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Some random thoughts on Big Data
【2013.7.22 2:00pm,S712】

 Date:03-12-2013 Page Views:
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  Colloquia & Seminars 



   Jianqing Fan, Princeton University 



   Some random thoughts on Big Data                         



    2013.7.22 2:00pm                                      




   Big Data arise from many frontiers of scientific research and technological developments. They hold great promise for the discovery of heterogeneity and the search for personalized treatments. They also allow us to find weak patterns in presence of large individual variations. Salient features of Big Data include experimental variations, computational cost, noise accumulation, spurious correlations, incidental endogeneity, and measurement errors. These issues should be seriously considered in Big Data analysis and in the development of statistical procedures. As an example, we offered here the sparest solution in high-confidence sets as a generic solution to high-dimensional statistical inference and we derived a useful mean-square error bound. This method combines naturally two pieces of useful information: the data and the sparsity assumption.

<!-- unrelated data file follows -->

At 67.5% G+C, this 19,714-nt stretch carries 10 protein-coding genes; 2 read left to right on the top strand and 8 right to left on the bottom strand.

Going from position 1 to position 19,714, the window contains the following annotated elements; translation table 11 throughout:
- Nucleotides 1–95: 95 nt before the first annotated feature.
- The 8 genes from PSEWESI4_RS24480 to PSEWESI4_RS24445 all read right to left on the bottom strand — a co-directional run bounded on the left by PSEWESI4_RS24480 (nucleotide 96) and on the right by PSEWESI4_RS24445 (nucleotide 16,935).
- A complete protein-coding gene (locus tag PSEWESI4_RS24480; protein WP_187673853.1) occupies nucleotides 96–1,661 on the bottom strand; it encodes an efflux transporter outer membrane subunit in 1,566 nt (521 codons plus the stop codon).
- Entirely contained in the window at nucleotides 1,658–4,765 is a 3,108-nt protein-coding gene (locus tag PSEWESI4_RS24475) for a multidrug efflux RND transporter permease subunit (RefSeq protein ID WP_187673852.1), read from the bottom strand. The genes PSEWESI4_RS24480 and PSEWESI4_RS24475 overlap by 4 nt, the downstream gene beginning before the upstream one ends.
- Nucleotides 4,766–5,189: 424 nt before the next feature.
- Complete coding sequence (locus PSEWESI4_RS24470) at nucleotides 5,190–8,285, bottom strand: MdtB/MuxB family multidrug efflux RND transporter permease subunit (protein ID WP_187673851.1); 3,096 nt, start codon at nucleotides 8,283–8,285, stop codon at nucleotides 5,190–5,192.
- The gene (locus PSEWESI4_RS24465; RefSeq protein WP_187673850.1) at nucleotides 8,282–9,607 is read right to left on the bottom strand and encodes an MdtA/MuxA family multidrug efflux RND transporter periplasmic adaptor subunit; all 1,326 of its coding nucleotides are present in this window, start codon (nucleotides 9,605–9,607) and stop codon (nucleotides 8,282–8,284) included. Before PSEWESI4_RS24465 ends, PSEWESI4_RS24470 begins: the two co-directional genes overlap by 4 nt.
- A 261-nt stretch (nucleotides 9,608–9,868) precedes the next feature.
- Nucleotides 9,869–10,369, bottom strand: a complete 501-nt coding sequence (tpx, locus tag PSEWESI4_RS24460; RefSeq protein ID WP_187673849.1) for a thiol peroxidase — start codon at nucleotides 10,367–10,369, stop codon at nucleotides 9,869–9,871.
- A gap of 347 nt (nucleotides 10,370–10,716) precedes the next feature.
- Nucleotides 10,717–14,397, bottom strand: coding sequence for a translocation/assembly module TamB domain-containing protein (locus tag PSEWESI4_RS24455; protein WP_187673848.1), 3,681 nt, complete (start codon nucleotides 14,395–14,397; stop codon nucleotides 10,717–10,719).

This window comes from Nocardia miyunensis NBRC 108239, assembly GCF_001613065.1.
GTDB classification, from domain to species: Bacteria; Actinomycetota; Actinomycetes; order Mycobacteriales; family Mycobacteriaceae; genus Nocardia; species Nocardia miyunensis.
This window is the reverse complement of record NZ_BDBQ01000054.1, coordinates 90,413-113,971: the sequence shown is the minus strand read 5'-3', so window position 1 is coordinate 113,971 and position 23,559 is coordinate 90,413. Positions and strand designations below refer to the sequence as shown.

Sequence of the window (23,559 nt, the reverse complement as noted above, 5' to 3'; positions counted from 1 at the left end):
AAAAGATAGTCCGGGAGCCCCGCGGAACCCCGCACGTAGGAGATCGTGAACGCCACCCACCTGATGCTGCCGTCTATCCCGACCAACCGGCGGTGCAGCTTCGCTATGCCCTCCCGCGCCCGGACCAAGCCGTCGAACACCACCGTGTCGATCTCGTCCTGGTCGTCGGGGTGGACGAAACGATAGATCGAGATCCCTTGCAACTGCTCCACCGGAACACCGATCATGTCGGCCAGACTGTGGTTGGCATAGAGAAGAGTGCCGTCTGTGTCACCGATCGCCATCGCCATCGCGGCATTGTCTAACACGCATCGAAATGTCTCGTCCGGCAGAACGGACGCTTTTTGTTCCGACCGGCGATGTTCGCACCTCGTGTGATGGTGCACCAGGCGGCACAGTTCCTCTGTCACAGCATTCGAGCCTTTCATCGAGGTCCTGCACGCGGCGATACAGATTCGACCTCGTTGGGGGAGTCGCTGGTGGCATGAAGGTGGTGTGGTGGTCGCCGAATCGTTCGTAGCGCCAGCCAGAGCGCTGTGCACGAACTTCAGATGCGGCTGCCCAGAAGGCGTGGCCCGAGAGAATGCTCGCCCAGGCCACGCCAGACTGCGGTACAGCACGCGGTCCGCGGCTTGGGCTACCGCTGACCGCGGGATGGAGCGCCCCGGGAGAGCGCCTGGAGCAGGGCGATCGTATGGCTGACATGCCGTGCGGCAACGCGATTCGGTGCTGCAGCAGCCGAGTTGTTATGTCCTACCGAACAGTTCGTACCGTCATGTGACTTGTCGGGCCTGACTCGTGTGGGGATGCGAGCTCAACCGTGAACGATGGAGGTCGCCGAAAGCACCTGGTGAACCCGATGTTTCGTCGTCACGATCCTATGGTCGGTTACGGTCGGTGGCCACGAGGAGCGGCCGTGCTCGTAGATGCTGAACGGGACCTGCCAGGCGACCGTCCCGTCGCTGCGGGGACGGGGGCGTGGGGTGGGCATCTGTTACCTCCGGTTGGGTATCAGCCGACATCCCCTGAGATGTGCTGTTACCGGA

Jianqing Fan is Frederick L. Moore Professor of Finance, Professor of Statistics, Chairman of Department of Operations Research and Financial Engineering, and Director of Committee of Statistical Studies at Princeton University, where he directs both financial econometrics and statistics labs. He was the past president of the Institute of Mathematical Statistics and International Chinese Statistical Association. He was invited speaker at the 2006 International Congress of Mathematicians and a core member of the committee on selection of the invited speakers for Probability and Statistics for the 2010 International Congress of Mathematicians. He is co-editing Journal of Econometrics and is an associate editor of Econometrica and Journal of American Statistical Association, and was the co-editor of The Annals of Statistics, Probability Theory and Related Fields and Econometrics Journal. After receiving his Ph.D. from the University of California at Berkeley, he has been appointed as assistant, associate, and full professor at the University of North Carolina at Chapel Hill (1989-2003), professor at the University of California at Los Angeles (1997-2000), and professor at the Princeton University (2003--). His published work on statistics, economics and finance has been recognized by The 2000 COPSS Presidents' Award, The 2007 Morningside Gold Medal of Applied Mathematics, Guggenheim Fellow in 2009, and election to Academician of Academia Sinica and follow of American Associations for Advancement of Science. His research interest includes financial econometrics, portfolio selection, and risk management. 

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